3 Stories You Should Read 6/10/2019: Nadler, Boris Johnson, Elizabeth Warren
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In the category of: Things just keep on keeping on
House Judiciary Chairman Jerry Nadler said Monday that he has struck a deal with the Justice Department to begin providing Congress with some documents from the Mueller report related to obstruction of justice, putting off a looming court showdown between House Democrats and Justice over the report.
The court fight to enforce a subpoena to Attorney General William Barr is no longer necessary — at least for the time being — as a result of the agreement the committee struck with the Justice Department, Nadler said. Details about which documents would be provided to the committee were not disclosed, but the New York Democrat said the agreement would allow all Judiciary Committee members to see “Robert Mueller’s most important files … providing us with key evidence that the Special Counsel used to assess whether the President and others obstructed justice or were engaged in other misconduct.”
“These documents will allow us to perform our constitutional duties and decide how to respond to the allegations laid out against the President by the Special Counsel,” Nadler said.
In the category of: The other side of the pond
Johnson, the former London mayor and Brexiteer member of Parliament, is the favorite in the Conservative leadership contest that begins this week.
Boris Johnson’s day has finally come. Maybe.
The 54-year-old Conservative member of Parliament, former foreign minister, and former mayor of London is the presumed frontrunner in the crowded contest to replace outgoing Prime Minister Theresa May, who was forced to step aside after failing to deliver a Brexit deal.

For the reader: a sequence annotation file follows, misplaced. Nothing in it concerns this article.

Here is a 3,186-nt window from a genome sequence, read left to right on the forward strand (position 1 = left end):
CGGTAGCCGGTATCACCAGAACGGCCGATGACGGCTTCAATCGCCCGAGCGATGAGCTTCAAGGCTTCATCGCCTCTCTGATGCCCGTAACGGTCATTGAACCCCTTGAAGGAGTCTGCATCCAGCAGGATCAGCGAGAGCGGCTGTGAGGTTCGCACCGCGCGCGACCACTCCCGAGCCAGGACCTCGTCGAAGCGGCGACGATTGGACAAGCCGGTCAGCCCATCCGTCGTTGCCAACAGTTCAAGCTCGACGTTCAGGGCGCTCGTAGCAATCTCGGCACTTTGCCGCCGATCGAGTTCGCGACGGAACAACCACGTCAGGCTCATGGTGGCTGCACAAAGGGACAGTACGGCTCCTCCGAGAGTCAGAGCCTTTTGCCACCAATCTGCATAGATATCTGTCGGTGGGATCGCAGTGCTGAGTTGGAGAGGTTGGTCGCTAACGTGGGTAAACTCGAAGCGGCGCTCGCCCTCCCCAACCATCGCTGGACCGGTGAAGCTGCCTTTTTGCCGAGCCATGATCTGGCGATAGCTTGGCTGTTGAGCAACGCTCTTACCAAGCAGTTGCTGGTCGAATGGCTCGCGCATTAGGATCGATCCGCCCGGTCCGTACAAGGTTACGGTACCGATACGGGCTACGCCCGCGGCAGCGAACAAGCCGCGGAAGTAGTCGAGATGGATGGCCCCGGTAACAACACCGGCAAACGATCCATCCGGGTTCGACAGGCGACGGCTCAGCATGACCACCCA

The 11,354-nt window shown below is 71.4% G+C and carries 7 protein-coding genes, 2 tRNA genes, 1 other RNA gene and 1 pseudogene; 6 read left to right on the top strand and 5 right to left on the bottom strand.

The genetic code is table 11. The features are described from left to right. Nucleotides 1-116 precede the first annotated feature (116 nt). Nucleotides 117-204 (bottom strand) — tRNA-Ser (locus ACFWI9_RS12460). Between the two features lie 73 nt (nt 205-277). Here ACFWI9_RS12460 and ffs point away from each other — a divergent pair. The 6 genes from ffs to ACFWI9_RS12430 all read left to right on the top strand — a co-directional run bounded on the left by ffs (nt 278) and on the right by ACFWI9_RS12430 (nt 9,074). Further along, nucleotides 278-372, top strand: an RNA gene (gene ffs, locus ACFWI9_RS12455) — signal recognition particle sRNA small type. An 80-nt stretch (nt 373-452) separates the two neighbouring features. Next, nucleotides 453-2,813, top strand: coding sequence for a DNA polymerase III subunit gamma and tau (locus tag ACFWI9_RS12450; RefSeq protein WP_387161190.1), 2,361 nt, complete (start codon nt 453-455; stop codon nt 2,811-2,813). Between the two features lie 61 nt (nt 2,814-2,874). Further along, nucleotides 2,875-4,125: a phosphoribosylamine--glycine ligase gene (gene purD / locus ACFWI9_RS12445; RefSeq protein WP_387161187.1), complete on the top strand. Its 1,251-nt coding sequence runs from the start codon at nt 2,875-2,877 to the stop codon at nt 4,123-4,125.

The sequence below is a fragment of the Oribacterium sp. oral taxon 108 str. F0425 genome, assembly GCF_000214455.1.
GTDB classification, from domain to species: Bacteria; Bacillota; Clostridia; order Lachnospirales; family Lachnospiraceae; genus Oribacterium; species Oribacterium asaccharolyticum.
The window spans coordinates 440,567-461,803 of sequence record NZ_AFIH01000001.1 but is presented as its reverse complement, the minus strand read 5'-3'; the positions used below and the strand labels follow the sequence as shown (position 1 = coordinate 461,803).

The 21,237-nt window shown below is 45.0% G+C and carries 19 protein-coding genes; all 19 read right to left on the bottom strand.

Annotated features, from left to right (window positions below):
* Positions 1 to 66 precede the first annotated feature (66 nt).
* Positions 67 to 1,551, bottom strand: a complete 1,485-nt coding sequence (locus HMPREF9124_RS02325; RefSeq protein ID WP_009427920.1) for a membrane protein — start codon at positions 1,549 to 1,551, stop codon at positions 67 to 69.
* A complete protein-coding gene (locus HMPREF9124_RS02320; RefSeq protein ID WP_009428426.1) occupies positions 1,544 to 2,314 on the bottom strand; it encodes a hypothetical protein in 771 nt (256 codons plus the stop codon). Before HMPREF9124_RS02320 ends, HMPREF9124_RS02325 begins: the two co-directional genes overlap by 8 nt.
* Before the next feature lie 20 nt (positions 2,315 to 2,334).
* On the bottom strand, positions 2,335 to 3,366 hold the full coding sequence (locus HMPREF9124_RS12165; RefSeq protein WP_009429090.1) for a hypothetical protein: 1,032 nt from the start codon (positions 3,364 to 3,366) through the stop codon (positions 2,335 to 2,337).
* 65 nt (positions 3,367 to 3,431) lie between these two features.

An ardent backer of Brexit, Johnson has a reputation for brashness, bombast, bending the truth, and really bad hair, which has earned him more than a few comparisons to President Donald Trump (who also happens to be a fan of his).
Johnson can be a cringeworthy character (see: that time he got stuck dangling from a zipline), but that’s also somehow part of his charm, and why he’s among the most popular Conservative politicians in a party that isn’t too popular right now. He’s also been a vocal opponent of May’s Brexit deal.
In the category of: The polar opposite of #45
“I just feel like Warren is more of the planner. And Bernie, while I love him for this, he’s definitely more of the idealist.”
But this time around, Roeder has eyes for a different candidate.
“I’m definitely doing Warren,” Roeder said excitedly Sunday. “I just feel like she’s more of the progressive for me.”
Here in Iowa, Sen. Elizabeth Warren appears to have started slowly eating into Sanders’ progressive base. A Des Moines Register poll released Saturday found that Warren, Sanders and South Bend, Indiana, Mayor Pete Buttigieg, have fallen into something resembling a three way-tie for second in the Democratic primary among likely Iowa caucus-goers, polling at 16%, 15% and 14%, respectively. The presumed Democratic front-runner, former Vice President Joe Biden, polled at 24%.
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